Race in the Carnival and Mardi Gras Colour Face

By Deputy Editor Thea Lim

From time to time, we at Racialicious discuss the stickiness of trying to talk about race in the context of cultures we are not familiar with.  It’s easy for us to talk about the U.S. and Canada, since members of our team live solely in these two countries. But when it gets to trying to talk about other countries, it’s hard for us to do that with as much right, or sensitivity.  Because there is nothing worse than getting xenophobic while you are trying to be anti-racist; in other words making assumptions or presumptions about a racial culture that you know nothing about.

So when reader Frida sent us in a tip about Carnival in Germany (roughly equivalent to Mardi Gras in the U.S.) I wasn’t quite sure how to handle it.   Frida noted that snide and politically satirical floats were par for the course at Carnival, and this year was particularly rife with floats mocking “fallen saviour” President Obama.  Nonetheless, this float caught her eye:

Frida did a good job of interpreting this bizarre float, explaining:

On this particular parade float, Obama and Hu are depicted in bed together, with Obama handing Hu cash– a remark on the tremendous loan debt America owes China. Note how Hu, dressed in yellow, is depicted as wearing a yellow stereotypical “coolie” hat.

I know very little about Germany’s racial culture that is informed by real, on-the-ground knowledge.  Out of context, this image is maddening for so many reasons.  Like the sex for cash motif: how much do the races of each leader play into the choice of this image?  Both African Americans and Asians have been target of distressing sexual stereotypes to do with sex work for eons, in a way that also dehumanises sex workers.  But perhaps there is no history of that in Germany, which makes this image more difficult to dissect than if it was an American image.

But then there is the drawing of John Lennon and Yoko Ono in a heart on the side of the float (yes, whaaa’?).  Frida writes:

In the picture above, there seems to be a painting of John Lennon and Yoko Ono (?) on the side of the float, bordered by a heart. Representing what exactly? Is it some remark on the relationship between “Orientals” and Westerners? What do John and Yoko have to do with Obama and Hu?

Uh, interracial pairings involving Americans and East Asians all look same?

And of course, there is the dreaded coolie hat, that universal indicator of Chinese culture; everyone except Obama and  Uncle Sam are wearing coolie hats.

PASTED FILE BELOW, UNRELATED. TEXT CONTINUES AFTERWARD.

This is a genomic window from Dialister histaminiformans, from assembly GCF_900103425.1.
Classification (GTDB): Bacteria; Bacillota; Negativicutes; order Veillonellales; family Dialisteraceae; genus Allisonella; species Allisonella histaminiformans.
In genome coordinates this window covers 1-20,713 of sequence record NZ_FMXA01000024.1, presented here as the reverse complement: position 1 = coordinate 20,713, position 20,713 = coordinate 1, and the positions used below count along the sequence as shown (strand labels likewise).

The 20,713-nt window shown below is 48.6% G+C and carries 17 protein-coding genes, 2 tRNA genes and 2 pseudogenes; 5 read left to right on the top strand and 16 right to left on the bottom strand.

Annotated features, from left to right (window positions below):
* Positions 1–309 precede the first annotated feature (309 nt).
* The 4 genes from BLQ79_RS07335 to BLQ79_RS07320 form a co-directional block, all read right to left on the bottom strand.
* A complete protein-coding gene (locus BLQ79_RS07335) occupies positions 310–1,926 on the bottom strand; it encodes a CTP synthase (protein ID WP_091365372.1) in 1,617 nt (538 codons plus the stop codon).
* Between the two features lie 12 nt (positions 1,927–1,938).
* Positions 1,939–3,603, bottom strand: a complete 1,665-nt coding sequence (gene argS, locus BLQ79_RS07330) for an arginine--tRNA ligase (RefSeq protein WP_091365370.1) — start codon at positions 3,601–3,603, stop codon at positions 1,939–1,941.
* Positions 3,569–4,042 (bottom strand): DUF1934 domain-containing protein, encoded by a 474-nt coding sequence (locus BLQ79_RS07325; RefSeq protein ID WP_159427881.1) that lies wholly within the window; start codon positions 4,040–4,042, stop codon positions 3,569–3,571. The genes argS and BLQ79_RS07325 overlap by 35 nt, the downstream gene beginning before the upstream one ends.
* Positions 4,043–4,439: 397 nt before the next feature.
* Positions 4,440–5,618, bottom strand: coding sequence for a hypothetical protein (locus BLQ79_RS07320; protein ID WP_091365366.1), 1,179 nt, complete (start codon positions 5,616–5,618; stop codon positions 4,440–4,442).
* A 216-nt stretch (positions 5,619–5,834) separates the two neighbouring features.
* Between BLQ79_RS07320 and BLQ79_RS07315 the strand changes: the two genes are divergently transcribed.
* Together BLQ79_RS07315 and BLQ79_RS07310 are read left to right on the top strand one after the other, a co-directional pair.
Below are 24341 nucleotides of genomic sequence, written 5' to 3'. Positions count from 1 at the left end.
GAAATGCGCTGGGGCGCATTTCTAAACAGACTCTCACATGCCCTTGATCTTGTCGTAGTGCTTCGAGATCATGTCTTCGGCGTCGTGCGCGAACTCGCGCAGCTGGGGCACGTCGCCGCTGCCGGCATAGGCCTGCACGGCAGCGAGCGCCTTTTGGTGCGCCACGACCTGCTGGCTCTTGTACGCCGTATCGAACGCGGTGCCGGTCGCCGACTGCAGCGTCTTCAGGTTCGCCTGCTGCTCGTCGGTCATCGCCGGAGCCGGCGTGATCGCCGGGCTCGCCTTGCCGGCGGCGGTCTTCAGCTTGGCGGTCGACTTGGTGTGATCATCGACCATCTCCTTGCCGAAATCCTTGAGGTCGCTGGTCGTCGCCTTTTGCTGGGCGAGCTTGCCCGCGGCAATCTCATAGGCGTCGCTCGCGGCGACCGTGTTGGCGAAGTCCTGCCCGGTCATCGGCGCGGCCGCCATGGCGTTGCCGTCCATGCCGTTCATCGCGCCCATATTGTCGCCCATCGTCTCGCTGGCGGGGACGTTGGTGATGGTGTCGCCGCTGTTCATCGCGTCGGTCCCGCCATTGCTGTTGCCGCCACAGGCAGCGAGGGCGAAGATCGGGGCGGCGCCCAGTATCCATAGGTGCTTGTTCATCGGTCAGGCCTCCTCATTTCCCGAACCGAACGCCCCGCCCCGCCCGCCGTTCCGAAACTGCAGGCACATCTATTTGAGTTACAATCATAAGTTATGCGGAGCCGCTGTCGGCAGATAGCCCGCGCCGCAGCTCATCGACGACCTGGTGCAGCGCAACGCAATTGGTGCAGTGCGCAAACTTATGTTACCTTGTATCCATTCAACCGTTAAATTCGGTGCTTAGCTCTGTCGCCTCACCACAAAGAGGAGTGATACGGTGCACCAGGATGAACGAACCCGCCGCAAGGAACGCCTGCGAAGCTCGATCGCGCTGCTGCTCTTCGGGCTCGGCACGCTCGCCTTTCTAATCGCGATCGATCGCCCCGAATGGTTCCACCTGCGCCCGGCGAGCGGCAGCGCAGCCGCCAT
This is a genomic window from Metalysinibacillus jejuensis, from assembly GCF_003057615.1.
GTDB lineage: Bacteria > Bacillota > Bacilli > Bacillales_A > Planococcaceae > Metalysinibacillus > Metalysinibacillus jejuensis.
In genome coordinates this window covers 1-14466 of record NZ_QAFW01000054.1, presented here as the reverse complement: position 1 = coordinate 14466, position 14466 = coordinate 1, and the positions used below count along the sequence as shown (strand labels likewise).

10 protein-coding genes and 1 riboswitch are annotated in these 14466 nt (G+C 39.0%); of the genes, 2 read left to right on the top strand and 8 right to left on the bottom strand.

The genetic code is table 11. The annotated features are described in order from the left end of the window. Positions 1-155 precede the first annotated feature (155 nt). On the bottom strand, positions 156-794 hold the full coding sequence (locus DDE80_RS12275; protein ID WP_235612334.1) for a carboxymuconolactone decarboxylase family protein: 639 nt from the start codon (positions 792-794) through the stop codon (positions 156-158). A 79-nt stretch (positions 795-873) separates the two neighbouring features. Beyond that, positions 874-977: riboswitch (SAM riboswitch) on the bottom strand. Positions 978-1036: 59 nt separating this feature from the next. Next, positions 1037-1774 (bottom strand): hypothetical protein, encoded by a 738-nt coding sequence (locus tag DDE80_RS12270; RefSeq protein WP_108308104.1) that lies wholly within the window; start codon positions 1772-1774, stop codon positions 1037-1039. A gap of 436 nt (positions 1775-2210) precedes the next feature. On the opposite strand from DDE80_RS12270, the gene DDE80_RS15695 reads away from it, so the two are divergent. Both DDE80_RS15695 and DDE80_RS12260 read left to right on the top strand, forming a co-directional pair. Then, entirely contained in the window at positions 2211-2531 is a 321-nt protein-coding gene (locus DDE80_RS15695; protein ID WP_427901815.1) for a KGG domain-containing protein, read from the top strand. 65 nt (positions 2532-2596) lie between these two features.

But we’re not just dealing with German culture here, we’re also dealing with Carnival/Mardi Gras culture.  And the point of this culture is inversion.  It’s a time for adults to invert sexual and racial mores without consequence, even though this float seems loaded up with racial stereotypes that are very much grounded in the uninverted status quo.

Every year at Mardi Gras and Carnivals worldwide, racism comes to play.  For example we can look at the ubiquitous Voodoo floats featured at almost any U.S. Mardi Gras (Grases?), and be troubled by the reductive and inaccurate representation of “voodoo.” For example, I recently saw a Voodoo float staffed by white people, where everyone was dressed like the cast of Flintstones, with bones in their hair and leopard print loincloths.  I imagine that that representation of Voudou, which is an important part of Louisiana culture and history, is about as respectful as the coolie hat.

At the same time, I recognise that there is a huge tradition behind these representations, one that people of colour or black folks are often active in. As much as the representations trouble me, as a total outsider to both Louisiana and Mardi Gras culture, there is some racial playing there that is way over my head, connected to the fraught racial history of black and white people in the south.

Still, it seemed worthwhile to write up Frida’s tip.  And I have to admit that I have an ulterior motive: this isn’t the first time this Mardi Gras season that I’ve seen a coolie hat at a Mardi Gras parade, and I’m fishing for someone to explain to me why vague East Asian culture is being plonked down in the middle of the racial minefield of Mardi Gras.

About two weeks ago I had the pleasure of attending a Galveston Mardi Gras parade.  We watched countless marching band and floats of every variety imaginable – 60’s music, 20’s gangsters, a frat float made solely of couches, and that sorry Voodoo float I described earlier.  And then came some lion dancing.  Nice, I thought, there must be a sizeable Chinese community in Galveston.  And it was also one week to Lunar New Year, so the lion dancing didn’t seem totally incongruous.

Except that right after the lion dancing, came an “Oriental” float.  And everyone on the float – apart from one woman, as far as I could tell – was a non-Asian person with a Geisha wig, fu manchu moustache, or “oriental” robes.  Now, if there is a big enough Chinese community in Galveston to warrant a Chinese float, why not let the Chinese people do their own float?

Again, in the inverted context of Mardi Gras, this float definitely was not as bad as going to something like the St Paddy’s Day parade and seeing a bunch of leprechauns wearing coolie hats (or leprechauns dressed up as “voodoo”).  While there is a precedent for the voodoo float, it was still cringe-worthy.  The lack of discernable precedent for the Mardi Gras yellow face got me even more puzzled.

We can try to hold our tongue, give the benefit of the doubt, and not scream bloody racism when confronted by images that are troubling but have meanings we do not know, because they are a part of cultures unfamiliar to us.

Nonetheless, all those white folks in colour face put a bit of a damper on this yellow person’s parade.